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YouTuber claims batteries blew up in three Samsung smartphones due to the recent UK heatwave

A YouTuber, who reviews technology, shared images on Twitter of three Samsung smartphones that he said were damaged by the heat wave: the batteries exploded due to swelling.

A well-known tech critic, who was one of many people who struggled in a heatwave that gripped the UK last week, claims that three of his Samsung The phones exploded due to the intense heat.

Arun Maini told DailyMail.com that the batteries in his Samsung Galaxy S6, Galaxy Note 8 and Galaxy S10 were three times larger, pushing the back covers off each phone, while none of the more than 600 smartphones in his collection He was removed.

The YouTube star isn’t the only one with a broken Samsung, as multiple people in the UK have mentioned experiencing the same issue, with one user saying it happened to their Samsung that has been sitting in the cupboard untouched for a while. weather.

Recent events echo the Samsung Galaxy Note 7 from 2016 which spontaneously exploded and was found to have caused at least 112 fires.

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The UK has seen record high temperatures for more than a week, with the highest hitting 104 degrees on July 19.

And it seems that the heat was too much for even Samsung smartphones to withstand.

Another tech critic, Zaryab Khan, commented on Maini’s tweet, saying he experienced a similar problem.

‘I can confirm the same. Recently my Note 10+, Z fold 2 and S20 batteries swelled up,” Khan’s tweet reads.

Another user said that it happened to his Samsung that has been sitting in the closet untouched for a while.

Another user said that it happened to his Samsung that has been sitting in the closet untouched for a while.

The smartphone appears to have split in half, which was caused by an exploding battery, the user claims.

The smartphone appears to have split in half, which was caused by an exploding battery, the user claims.

‘It never happened to any other phone in the collection regardless of age. Only Samsung devices.’

Some speculate that the heat is different in the UK, as one Twitter user said that houses are made to trap heat, similar to an oven, and this could have caused batteries to overheat.

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Hussam also shared his thoughts, noting that “Samsung did not test their phones in hot conditions.” He claims to live in Saudi Arabia.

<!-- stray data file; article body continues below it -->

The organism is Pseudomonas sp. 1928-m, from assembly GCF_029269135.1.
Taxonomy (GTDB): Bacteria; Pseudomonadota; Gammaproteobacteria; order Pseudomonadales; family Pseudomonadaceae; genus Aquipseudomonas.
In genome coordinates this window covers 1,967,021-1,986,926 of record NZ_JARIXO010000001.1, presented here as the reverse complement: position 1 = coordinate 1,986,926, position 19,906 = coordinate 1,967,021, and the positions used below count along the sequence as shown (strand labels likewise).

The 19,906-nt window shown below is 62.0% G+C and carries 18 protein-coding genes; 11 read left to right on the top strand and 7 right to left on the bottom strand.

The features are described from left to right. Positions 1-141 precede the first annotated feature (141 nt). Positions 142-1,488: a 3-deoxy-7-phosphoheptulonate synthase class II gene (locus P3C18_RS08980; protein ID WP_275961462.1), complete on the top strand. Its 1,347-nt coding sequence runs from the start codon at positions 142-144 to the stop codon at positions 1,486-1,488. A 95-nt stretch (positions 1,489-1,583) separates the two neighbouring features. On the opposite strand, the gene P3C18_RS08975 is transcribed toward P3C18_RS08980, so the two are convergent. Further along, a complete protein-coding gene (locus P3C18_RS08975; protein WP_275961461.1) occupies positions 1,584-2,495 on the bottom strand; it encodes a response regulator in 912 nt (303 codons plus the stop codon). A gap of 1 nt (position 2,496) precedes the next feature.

News of the Samsung smartphone explosion may remind many of the Galaxy Note 7 fiasco that highlighted the challenges of packing more power into much thinner phones that were released in August 2016 in an attempt to beat the new iPhone. from Apple.

Another tech critic, Zaryab Khan, commented on Maini's tweet, saying he experienced a similar problem.

Another tech critic, Zaryab Khan, commented on Maini’s tweet, saying he experienced a similar problem.

The UK has experienced record high temperatures for more than a week, with the highest reaching 104 degrees on July 19. And it seems that the heat was too much for even Samsung smartphones to withstand.

The UK has experienced record high temperatures for more than a week, with the highest reaching 104 degrees on July 19. And it seems that the heat was too much for even Samsung smartphones to withstand.

Once rumors surfaced that Apple’s latest device wasn’t going to be the year’s biggest innovation, Samsung executives “pressed vendors to meet tighter deadlines, despite many new features.”

Shortly after the phones were launched and purchased, reports began to surface that the phones had caught fire.

Just a month after the launch, mobile head DJ Koh held a press conference in Seoul, South Korea, where he announced the recall of 2.5 million Galaxy Note 7 devices that would eventually be replaced by a Note 7. new and safe.

Although the firm was praised for its quick thinking, it was also criticized for announcing these plans before laying out a strategy on how to round up millions of phones in 10 countries and get a replacement for every person.

And a year later, Samsung was hit with a class action lawsuit from at least 1,900 users in South Korea, who wanted compensation to the tune of $822,000.

However, the recall cost the company $5.3 billion, and another $19 billion when the company scrapped the Note 7 entirely just two months after they began to blow up.

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